Public support is disappearing.
    Please re-consider going on strike for the good of the Profession.
    It's no good calling Doctors militants!

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  • The profession is in its death throws,someone put it out of its misery pleeese!

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  • I am a mental health therapist, not a doctor, and I work in both primary and secondary care. I strongly support the JDs. It seems like crunch time and that they are holding out for an NHS that is under fire from all sides, with these contracts preparing the way for more privatisation. I hope the public will respect them for heeding the advice of NHS England about safety - and as the above comment says, that the planned strike in October will possibly have more impact if it comes post-imposition. Could be argued that if NHS England say 7 days is not enough time to plan, then they are admitting that longer than 7 days could be??

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  • sadly we are between a rock and a hard place.

    if we strike then we always get accused of patient harm - if we don't then it's assumed we agree with the enforced proposals.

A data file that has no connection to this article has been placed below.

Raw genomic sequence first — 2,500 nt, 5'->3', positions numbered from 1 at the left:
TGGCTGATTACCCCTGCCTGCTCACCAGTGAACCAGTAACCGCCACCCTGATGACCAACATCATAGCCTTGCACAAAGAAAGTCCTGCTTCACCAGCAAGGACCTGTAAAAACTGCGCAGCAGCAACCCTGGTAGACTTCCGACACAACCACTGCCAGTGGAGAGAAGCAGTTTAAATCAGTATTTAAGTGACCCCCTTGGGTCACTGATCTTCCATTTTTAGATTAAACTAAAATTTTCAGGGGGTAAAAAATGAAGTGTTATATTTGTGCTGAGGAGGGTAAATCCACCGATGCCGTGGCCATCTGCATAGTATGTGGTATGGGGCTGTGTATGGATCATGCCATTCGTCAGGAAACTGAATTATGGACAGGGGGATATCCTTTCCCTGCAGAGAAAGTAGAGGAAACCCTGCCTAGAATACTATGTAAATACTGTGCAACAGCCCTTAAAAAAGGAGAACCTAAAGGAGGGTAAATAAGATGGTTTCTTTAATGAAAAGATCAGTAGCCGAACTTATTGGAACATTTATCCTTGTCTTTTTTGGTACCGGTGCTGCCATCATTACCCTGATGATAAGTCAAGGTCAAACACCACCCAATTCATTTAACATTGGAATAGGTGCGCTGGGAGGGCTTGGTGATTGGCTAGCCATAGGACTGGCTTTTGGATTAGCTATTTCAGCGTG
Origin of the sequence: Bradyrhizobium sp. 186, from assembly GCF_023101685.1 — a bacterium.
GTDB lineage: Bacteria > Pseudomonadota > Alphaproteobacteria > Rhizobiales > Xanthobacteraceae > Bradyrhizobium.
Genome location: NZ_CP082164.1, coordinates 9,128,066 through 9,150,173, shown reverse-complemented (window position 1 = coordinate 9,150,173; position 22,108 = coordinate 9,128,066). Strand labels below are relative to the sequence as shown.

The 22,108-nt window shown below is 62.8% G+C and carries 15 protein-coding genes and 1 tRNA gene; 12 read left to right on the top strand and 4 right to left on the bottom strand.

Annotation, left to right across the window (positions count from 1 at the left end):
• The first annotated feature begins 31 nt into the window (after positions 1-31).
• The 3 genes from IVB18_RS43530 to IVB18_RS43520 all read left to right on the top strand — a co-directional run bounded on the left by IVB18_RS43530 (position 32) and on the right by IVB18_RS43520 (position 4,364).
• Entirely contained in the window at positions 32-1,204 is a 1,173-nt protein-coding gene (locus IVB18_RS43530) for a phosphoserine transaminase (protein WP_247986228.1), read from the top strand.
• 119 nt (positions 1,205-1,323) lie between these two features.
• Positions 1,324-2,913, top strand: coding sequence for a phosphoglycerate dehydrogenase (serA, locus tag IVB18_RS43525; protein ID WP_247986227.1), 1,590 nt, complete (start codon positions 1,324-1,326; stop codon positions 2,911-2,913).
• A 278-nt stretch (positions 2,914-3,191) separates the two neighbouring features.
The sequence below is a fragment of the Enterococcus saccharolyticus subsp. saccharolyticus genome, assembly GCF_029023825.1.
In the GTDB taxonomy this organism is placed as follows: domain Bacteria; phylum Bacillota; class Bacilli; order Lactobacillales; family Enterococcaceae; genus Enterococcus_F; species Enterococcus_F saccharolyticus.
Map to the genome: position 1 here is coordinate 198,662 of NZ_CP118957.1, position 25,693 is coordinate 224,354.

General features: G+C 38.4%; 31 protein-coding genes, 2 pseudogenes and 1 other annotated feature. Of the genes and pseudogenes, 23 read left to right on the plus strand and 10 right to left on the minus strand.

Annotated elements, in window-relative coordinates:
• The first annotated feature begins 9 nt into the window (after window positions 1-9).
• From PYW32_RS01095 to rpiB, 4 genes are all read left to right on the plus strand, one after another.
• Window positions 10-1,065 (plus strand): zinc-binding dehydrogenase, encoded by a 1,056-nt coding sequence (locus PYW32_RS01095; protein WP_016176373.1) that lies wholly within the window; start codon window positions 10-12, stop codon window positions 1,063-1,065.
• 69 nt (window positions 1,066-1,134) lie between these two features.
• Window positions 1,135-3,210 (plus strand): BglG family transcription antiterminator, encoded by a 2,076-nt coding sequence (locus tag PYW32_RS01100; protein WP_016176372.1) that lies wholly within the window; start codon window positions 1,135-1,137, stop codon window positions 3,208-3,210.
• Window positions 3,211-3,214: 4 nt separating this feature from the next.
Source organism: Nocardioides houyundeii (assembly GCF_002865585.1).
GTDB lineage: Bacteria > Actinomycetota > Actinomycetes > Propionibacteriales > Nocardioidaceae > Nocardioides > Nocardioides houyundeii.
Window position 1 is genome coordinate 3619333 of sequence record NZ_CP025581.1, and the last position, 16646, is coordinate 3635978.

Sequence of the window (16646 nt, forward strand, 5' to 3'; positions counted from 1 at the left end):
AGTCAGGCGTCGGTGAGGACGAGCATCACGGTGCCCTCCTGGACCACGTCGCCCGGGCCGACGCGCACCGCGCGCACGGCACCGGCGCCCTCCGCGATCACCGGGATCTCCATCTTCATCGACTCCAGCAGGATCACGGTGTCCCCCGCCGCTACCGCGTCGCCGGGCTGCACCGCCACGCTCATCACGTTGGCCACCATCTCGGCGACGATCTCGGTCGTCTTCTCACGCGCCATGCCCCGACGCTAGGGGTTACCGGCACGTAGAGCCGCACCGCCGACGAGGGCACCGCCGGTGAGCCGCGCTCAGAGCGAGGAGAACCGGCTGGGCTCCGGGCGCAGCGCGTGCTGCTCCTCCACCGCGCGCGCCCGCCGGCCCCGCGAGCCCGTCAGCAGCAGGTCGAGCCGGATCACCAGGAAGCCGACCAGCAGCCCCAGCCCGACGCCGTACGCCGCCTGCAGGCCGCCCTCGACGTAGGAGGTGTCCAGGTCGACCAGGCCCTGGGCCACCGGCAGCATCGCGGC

i don't share rcgp or gpc rosy view that 5YF will deliver so all that's going to happen is doctors will leave little by little as we have no where to turn too - it's either 'roll up your sleeves' and put up with it or go. I'm in the 'going' group. Good luck to everyone else.

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  • I am now an observer from abroad having left 2 1/2 years ago. The BMA has made a mess of such a huge mandate. All I can see happening now is that JDs only have the option of resignation which many of them will now take and you will have a slow, steady haemorrhage of staff as the NHS dies. New Zealand has plenty of vacancies and will value you all and an upper age limit of 55 but look beyond Auckland.

    I think Jeremy Hunt has won a Pyrrhic Victory and the public do not realise how dangerous the NHS will have become with the New Contract until the next North Staffs comes to light.